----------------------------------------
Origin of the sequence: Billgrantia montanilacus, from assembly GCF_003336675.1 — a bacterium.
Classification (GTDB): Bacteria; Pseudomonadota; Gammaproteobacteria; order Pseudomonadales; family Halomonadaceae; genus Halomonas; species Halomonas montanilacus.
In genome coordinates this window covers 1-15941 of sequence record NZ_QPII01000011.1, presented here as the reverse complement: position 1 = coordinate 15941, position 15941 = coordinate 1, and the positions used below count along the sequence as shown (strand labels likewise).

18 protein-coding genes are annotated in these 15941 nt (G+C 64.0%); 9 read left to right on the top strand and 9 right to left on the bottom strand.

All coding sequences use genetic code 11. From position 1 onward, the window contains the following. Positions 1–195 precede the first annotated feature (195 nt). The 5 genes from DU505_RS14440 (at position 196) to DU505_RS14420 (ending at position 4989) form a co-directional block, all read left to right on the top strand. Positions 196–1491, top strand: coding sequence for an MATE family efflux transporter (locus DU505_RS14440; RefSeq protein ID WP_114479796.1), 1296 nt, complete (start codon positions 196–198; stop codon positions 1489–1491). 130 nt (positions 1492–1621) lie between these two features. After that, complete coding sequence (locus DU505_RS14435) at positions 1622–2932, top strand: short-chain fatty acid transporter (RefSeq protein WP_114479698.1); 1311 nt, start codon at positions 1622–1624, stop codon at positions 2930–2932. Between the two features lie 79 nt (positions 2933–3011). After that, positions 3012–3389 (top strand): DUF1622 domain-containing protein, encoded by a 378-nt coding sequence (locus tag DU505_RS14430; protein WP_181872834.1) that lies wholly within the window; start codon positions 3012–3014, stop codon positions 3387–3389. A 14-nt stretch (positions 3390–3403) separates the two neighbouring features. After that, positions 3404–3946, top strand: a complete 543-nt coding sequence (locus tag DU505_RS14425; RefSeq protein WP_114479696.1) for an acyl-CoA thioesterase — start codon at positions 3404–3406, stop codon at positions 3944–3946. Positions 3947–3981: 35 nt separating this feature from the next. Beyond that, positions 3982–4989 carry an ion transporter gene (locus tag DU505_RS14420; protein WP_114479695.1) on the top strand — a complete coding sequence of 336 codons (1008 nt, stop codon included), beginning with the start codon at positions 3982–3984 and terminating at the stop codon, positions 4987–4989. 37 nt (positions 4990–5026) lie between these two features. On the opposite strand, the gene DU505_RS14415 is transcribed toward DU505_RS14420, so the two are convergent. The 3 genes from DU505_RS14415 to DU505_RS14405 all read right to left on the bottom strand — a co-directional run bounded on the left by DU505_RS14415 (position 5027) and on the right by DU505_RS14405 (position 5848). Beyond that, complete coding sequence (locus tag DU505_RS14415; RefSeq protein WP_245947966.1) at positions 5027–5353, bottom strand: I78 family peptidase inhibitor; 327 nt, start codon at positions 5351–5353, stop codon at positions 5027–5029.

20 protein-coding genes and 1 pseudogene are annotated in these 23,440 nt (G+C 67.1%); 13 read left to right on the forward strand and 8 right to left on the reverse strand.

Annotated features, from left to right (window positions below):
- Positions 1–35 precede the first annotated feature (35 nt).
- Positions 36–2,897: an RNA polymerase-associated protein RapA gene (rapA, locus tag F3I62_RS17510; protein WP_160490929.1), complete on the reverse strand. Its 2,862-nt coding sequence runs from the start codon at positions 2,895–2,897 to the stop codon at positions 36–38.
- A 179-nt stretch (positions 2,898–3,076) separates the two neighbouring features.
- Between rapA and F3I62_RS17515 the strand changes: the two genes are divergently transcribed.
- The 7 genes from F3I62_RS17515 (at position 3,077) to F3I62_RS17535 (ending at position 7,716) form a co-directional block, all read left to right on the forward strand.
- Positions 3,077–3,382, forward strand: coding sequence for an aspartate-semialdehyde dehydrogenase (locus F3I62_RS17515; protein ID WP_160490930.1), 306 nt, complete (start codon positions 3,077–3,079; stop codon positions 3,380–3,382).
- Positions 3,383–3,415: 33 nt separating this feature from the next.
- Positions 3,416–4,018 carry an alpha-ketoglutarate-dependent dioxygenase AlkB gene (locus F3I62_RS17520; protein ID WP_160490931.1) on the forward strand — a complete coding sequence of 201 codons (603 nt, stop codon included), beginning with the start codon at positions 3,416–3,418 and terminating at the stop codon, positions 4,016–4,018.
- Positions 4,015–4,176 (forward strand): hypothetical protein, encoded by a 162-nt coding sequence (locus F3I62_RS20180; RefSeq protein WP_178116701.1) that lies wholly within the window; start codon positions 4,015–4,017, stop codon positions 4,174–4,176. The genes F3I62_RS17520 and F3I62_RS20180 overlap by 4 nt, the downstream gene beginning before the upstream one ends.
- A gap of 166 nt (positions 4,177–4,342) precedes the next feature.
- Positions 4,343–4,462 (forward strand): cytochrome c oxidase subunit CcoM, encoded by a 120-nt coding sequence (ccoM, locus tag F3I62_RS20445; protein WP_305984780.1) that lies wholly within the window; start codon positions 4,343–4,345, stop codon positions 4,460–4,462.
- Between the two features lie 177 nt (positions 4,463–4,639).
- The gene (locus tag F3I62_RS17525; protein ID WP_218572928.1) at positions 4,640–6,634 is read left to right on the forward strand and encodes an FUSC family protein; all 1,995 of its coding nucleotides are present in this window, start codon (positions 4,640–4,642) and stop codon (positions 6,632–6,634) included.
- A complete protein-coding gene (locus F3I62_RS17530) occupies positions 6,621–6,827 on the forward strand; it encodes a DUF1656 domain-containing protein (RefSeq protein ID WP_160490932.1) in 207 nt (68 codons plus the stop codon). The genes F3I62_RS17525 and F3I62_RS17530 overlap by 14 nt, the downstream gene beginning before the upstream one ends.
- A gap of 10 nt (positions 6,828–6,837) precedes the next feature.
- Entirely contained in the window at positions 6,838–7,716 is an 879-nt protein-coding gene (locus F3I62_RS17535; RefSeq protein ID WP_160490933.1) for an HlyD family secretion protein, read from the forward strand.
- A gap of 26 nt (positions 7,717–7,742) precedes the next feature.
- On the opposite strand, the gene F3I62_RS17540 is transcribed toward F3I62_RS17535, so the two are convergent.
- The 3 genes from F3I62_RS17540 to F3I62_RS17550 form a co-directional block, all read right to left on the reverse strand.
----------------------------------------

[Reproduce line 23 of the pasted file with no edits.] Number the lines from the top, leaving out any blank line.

- Entirely contained in the window at positions 6,838–7,716 is an 879-nt protein-coding gene (locus F3I62_RS17535; RefSeq protein ID WP_160490933.1) for an HlyD family secretion protein, read from the forward strand.